The following was posted by Keronite on its work to eliminate brake fading with modern components. The link to the entire post also provides a means to obtain the company’s white paper of its research on this subject.
HAVERHILL, U.K. — Successful braking is key to vehicle safety. High-performance sports cars through to heavy freight trucks all rely on a system of brake pads and rotors to control their speed. Brake fade is a reduction (or complete failure) of stopping power in a vehicle’s braking system. It usually occurs when brake pads become overheated. Automotive designers, materials scientists and engineers are working together to improve brake performance and reduce the risks associated with brake fade.
What causes brake fade?
Brake fade is not a mechanical fault. It’s a temporary loss of function in the braking system. This is characterized by a firm brake pedal but ineffective braking. The driver meets resistance when pushing the brake pedal, but little to no deceleration happens.
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A typical disc braking system is made up of a spinning cast-iron disc which rotates with the wheel. When the driver pushes the brake pedal, pressurized fluid runs through a series of lines to the brake calipers, which push a brake pad against the rotating disc. This creates high levels of friction which slows the car down. It also creates a significant amount of heat.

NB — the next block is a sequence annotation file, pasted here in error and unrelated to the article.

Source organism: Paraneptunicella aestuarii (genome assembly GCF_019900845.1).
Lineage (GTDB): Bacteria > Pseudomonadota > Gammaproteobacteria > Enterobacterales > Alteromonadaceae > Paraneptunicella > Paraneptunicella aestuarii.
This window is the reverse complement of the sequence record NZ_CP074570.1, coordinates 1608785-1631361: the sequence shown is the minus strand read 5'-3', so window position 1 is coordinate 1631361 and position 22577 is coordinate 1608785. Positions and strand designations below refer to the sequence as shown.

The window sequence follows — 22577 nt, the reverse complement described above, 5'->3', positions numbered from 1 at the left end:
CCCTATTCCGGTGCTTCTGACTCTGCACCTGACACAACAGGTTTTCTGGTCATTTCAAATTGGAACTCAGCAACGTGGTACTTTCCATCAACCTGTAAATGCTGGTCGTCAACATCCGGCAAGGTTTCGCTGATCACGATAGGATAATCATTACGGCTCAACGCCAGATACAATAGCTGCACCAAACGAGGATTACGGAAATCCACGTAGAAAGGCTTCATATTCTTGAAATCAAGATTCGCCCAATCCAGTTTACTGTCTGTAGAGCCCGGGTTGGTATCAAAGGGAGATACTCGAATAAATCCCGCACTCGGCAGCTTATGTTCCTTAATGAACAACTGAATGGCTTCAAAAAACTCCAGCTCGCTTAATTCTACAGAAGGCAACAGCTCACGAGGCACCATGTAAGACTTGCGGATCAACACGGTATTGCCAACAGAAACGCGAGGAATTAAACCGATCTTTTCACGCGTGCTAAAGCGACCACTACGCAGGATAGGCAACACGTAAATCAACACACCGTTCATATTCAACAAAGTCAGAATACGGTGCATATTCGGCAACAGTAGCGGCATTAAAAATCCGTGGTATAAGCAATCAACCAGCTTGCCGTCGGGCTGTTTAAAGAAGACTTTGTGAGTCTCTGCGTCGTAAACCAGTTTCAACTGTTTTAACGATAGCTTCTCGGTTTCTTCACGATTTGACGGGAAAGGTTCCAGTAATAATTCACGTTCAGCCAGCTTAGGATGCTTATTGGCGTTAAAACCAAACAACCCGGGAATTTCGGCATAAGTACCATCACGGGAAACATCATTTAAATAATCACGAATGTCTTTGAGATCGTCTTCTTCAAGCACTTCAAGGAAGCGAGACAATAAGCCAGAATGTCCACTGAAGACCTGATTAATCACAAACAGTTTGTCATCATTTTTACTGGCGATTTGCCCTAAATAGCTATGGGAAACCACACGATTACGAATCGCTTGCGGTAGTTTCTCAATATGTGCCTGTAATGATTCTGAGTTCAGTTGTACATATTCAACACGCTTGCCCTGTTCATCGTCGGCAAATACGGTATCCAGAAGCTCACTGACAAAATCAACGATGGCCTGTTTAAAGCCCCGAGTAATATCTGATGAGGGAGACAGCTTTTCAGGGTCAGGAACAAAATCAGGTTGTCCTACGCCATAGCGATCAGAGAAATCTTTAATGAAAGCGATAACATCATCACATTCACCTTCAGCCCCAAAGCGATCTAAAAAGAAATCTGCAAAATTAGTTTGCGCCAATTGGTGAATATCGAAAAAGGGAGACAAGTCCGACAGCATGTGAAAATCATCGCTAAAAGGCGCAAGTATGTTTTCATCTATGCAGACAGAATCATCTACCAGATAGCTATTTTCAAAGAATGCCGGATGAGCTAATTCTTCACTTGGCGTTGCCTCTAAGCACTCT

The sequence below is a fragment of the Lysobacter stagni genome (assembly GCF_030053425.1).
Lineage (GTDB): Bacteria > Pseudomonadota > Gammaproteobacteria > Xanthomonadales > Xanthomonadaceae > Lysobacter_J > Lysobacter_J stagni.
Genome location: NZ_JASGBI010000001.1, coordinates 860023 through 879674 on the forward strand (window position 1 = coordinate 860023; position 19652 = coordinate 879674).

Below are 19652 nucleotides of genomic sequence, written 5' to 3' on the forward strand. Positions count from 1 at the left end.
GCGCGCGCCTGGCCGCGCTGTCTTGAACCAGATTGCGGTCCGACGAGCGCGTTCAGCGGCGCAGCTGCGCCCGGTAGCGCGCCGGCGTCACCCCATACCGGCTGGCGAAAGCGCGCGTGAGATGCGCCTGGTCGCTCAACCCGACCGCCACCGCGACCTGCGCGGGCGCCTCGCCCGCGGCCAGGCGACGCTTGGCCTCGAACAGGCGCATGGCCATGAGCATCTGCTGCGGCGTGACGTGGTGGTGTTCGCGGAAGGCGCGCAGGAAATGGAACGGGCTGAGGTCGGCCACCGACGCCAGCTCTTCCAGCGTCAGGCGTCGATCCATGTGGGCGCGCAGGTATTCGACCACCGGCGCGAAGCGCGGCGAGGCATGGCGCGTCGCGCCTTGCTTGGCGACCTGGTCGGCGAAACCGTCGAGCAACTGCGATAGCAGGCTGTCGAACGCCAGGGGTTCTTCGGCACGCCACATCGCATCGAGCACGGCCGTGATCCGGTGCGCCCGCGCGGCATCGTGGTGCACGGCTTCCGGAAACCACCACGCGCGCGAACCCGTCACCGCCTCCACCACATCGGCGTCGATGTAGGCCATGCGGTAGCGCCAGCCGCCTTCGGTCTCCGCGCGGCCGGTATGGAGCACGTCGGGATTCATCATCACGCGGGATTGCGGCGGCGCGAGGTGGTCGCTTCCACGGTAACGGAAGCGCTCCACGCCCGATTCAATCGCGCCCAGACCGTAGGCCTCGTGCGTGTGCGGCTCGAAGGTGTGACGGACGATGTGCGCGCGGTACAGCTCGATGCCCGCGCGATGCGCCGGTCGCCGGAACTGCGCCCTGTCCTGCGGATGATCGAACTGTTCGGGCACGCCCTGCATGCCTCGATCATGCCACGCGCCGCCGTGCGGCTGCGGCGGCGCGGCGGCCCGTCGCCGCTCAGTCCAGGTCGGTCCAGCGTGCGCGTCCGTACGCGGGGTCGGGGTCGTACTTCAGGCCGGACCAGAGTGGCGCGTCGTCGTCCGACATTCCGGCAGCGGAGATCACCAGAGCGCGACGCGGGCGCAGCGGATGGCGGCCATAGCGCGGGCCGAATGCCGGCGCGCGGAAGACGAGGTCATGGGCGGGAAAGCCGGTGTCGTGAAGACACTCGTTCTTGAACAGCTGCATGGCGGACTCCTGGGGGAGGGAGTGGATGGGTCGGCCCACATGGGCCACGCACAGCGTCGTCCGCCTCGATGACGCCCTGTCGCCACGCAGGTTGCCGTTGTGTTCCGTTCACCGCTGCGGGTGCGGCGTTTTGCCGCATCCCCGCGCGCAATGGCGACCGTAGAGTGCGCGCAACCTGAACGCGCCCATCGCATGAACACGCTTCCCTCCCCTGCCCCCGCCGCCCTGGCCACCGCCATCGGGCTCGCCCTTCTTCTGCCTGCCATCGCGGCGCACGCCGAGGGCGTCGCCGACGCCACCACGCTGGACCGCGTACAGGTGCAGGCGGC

Brake pads are generally made from a combination of phenolic resins and filler materials that are designed to dissipate heat through the pad. The formulation of these brake pads is key to their performance, and they’re designed with a specific end use in mind. A typical passenger vehicle will use organic-ceramic brake pads which can withstand temperatures of up to 250 °C. Whereas a high-performance race car would use semi-metallic sintered brake pads which work best between 450 – 700 °C.
Brake fade occurs when the temperature of the brake pads exceeds the tolerance levels that they’re designed for. Under heavy or sustained braking conditions the brake pad becomes overheated, and the organic resin degrades to produce a variety of gases. This thin layer of gas acts as a lubricant between the brake pad and disc. The pad and disc are no longer in full contact with each other so there’s reduced friction, and limited deceleration. Overheating can also cause a permanent change in the chemical composition of the brake pad, reducing braking performance and requiring a replacement pad.
To view the entire post as well have a link to the research white paper, click HERE.